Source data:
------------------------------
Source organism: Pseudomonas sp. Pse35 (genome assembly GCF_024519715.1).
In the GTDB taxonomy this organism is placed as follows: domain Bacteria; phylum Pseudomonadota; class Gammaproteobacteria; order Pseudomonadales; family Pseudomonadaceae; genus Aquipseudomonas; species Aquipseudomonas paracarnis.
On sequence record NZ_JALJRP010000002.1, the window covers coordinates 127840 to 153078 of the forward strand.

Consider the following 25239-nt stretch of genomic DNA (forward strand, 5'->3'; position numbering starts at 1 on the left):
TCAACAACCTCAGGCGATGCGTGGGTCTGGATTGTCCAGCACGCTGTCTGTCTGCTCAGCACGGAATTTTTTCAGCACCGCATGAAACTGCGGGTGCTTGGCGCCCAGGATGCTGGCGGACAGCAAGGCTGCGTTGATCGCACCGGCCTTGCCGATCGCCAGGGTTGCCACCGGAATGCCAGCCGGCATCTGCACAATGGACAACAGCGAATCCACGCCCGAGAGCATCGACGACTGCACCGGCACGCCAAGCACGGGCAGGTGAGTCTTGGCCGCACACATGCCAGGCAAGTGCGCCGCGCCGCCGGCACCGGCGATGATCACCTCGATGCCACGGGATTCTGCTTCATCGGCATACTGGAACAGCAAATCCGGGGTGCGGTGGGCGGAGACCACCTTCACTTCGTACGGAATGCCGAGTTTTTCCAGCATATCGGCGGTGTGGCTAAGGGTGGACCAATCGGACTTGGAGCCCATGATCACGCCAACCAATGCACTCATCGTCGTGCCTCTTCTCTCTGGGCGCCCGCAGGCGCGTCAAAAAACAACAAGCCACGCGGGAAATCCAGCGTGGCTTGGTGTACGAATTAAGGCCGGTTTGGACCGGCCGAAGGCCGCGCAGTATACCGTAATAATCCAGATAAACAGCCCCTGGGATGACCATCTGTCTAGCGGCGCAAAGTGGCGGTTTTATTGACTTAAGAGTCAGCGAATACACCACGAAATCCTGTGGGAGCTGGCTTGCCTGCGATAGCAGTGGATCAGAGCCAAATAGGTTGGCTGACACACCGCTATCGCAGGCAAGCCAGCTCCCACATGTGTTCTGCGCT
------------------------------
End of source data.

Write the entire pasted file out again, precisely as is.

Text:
Source organism: Pseudomonas sp. Pse35 (genome assembly GCF_024519715.1).
In the GTDB taxonomy this organism is placed as follows: domain Bacteria; phylum Pseudomonadota; class Gammaproteobacteria; order Pseudomonadales; family Pseudomonadaceae; genus Aquipseudomonas; species Aquipseudomonas paracarnis.
On sequence record NZ_JALJRP010000002.1, the window covers coordinates 127840 to 153078 of the forward strand.

Consider the following 25239-nt stretch of genomic DNA (forward strand, 5'->3'; position numbering starts at 1 on the left):
TCAACAACCTCAGGCGATGCGTGGGTCTGGATTGTCCAGCACGCTGTCTGTCTGCTCAGCACGGAATTTTTTCAGCACCGCATGAAACTGCGGGTGCTTGGCGCCCAGGATGCTGGCGGACAGCAAGGCTGCGTTGATCGCACCGGCCTTGCCGATCGCCAGGGTTGCCACCGGAATGCCAGCCGGCATCTGCACAATGGACAACAGCGAATCCACGCCCGAGAGCATCGACGACTGCACCGGCACGCCAAGCACGGGCAGGTGAGTCTTGGCCGCACACATGCCAGGCAAGTGCGCCGCGCCGCCGGCACCGGCGATGATCACCTCGATGCCACGGGATTCTGCTTCATCGGCATACTGGAACAGCAAATCCGGGGTGCGGTGGGCGGAGACCACCTTCACTTCGTACGGAATGCCGAGTTTTTCCAGCATATCGGCGGTGTGGCTAAGGGTGGACCAATCGGACTTGGAGCCCATGATCACGCCAACCAATGCACTCATCGTCGTGCCTCTTCTCTCTGGGCGCCCGCAGGCGCGTCAAAAAACAACAAGCCACGCGGGAAATCCAGCGTGGCTTGGTGTACGAATTAAGGCCGGTTTGGACCGGCCGAAGGCCGCGCAGTATACCGTAATAATCCAGATAAACAGCCCCTGGGATGACCATCTGTCTAGCGGCGCAAAGTGGCGGTTTTATTGACTTAAGAGTCAGCGAATACACCACGAAATCCTGTGGGAGCTGGCTTGCCTGCGATAGCAGTGGATCAGAGCCAAATAGGTTGGCTGACACACCGCTATCGCAGGCAAGCCAGCTCCCACATGTGTTCTGCGCT